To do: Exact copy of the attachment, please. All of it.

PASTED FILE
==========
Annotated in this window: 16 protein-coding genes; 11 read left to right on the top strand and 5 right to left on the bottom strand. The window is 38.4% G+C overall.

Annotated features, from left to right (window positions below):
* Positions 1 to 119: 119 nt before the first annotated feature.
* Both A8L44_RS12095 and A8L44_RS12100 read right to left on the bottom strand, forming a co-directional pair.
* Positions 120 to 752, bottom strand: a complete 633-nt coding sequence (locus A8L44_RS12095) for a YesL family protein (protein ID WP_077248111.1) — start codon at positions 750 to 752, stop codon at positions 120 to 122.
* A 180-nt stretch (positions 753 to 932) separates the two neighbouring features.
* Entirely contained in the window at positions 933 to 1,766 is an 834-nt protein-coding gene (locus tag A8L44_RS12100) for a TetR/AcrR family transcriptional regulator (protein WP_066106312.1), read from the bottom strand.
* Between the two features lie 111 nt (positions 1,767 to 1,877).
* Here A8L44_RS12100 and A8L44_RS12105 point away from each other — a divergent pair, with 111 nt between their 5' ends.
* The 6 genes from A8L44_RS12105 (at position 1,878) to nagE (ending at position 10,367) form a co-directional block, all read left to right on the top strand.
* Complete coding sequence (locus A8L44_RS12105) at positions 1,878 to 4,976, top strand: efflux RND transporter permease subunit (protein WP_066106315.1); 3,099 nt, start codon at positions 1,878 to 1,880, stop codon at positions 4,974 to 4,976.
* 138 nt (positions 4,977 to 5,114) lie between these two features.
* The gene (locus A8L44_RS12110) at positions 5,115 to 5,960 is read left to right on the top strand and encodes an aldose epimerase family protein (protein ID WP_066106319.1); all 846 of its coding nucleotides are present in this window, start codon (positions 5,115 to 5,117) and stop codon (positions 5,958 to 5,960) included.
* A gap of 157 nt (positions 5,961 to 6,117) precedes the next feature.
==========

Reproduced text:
Annotated in this window: 16 protein-coding genes; 11 read left to right on the top strand and 5 right to left on the bottom strand. The window is 38.4% G+C overall.

Annotated features, from left to right (window positions below):
* Positions 1 to 119: 119 nt before the first annotated feature.
* Both A8L44_RS12095 and A8L44_RS12100 read right to left on the bottom strand, forming a co-directional pair.
* Positions 120 to 752, bottom strand: a complete 633-nt coding sequence (locus A8L44_RS12095) for a YesL family protein (protein ID WP_077248111.1) — start codon at positions 750 to 752, stop codon at positions 120 to 122.
* A 180-nt stretch (positions 753 to 932) separates the two neighbouring features.
* Entirely contained in the window at positions 933 to 1,766 is an 834-nt protein-coding gene (locus tag A8L44_RS12100) for a TetR/AcrR family transcriptional regulator (protein WP_066106312.1), read from the bottom strand.
* Between the two features lie 111 nt (positions 1,767 to 1,877).
* Here A8L44_RS12100 and A8L44_RS12105 point away from each other — a divergent pair, with 111 nt between their 5' ends.
* The 6 genes from A8L44_RS12105 (at position 1,878) to nagE (ending at position 10,367) form a co-directional block, all read left to right on the top strand.
* Complete coding sequence (locus A8L44_RS12105) at positions 1,878 to 4,976, top strand: efflux RND transporter permease subunit (protein WP_066106315.1); 3,099 nt, start codon at positions 1,878 to 1,880, stop codon at positions 4,974 to 4,976.
* 138 nt (positions 4,977 to 5,114) lie between these two features.
* The gene (locus A8L44_RS12110) at positions 5,115 to 5,960 is read left to right on the top strand and encodes an aldose epimerase family protein (protein ID WP_066106319.1); all 846 of its coding nucleotides are present in this window, start codon (positions 5,115 to 5,117) and stop codon (positions 5,958 to 5,960) included.
* A gap of 157 nt (positions 5,961 to 6,117) precedes the next feature.